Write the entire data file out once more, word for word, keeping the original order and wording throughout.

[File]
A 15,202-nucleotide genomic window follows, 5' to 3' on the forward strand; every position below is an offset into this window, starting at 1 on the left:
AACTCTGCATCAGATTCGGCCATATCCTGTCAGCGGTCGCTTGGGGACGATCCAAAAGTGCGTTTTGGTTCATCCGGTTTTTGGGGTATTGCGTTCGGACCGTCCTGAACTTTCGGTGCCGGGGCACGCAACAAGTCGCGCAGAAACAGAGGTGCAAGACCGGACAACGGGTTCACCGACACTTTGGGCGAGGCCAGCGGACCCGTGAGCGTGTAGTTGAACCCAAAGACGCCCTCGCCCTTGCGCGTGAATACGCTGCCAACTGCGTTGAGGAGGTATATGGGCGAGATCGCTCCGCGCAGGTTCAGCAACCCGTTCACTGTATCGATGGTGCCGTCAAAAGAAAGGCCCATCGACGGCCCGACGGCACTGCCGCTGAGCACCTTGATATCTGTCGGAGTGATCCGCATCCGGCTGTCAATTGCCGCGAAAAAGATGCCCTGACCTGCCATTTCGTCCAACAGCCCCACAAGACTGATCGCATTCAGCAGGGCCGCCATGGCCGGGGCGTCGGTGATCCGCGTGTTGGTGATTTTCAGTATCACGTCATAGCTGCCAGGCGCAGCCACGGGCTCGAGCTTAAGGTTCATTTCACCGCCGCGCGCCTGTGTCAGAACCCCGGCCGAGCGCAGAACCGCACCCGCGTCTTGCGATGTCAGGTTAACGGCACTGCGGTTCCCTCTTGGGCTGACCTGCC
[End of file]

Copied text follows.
A 15,202-nucleotide genomic window follows, 5' to 3' on the forward strand; every position below is an offset into this window, starting at 1 on the left:
AACTCTGCATCAGATTCGGCCATATCCTGTCAGCGGTCGCTTGGGGACGATCCAAAAGTGCGTTTTGGTTCATCCGGTTTTTGGGGTATTGCGTTCGGACCGTCCTGAACTTTCGGTGCCGGGGCACGCAACAAGTCGCGCAGAAACAGAGGTGCAAGACCGGACAACGGGTTCACCGACACTTTGGGCGAGGCCAGCGGACCCGTGAGCGTGTAGTTGAACCCAAAGACGCCCTCGCCCTTGCGCGTGAATACGCTGCCAACTGCGTTGAGGAGGTATATGGGCGAGATCGCTCCGCGCAGGTTCAGCAACCCGTTCACTGTATCGATGGTGCCGTCAAAAGAAAGGCCCATCGACGGCCCGACGGCACTGCCGCTGAGCACCTTGATATCTGTCGGAGTGATCCGCATCCGGCTGTCAATTGCCGCGAAAAAGATGCCCTGACCTGCCATTTCGTCCAACAGCCCCACAAGACTGATCGCATTCAGCAGGGCCGCCATGGCCGGGGCGTCGGTGATCCGCGTGTTGGTGATTTTCAGTATCACGTCATAGCTGCCAGGCGCAGCCACGGGCTCGAGCTTAAGGTTCATTTCACCGCCGCGCGCCTGTGTCAGAACCCCGGCCGAGCGCAGAACCGCACCCGCGTCTTGCGATGTCAGGTTAACGGCACTGCGGTTCCCTCTTGGGCTGACCTGCC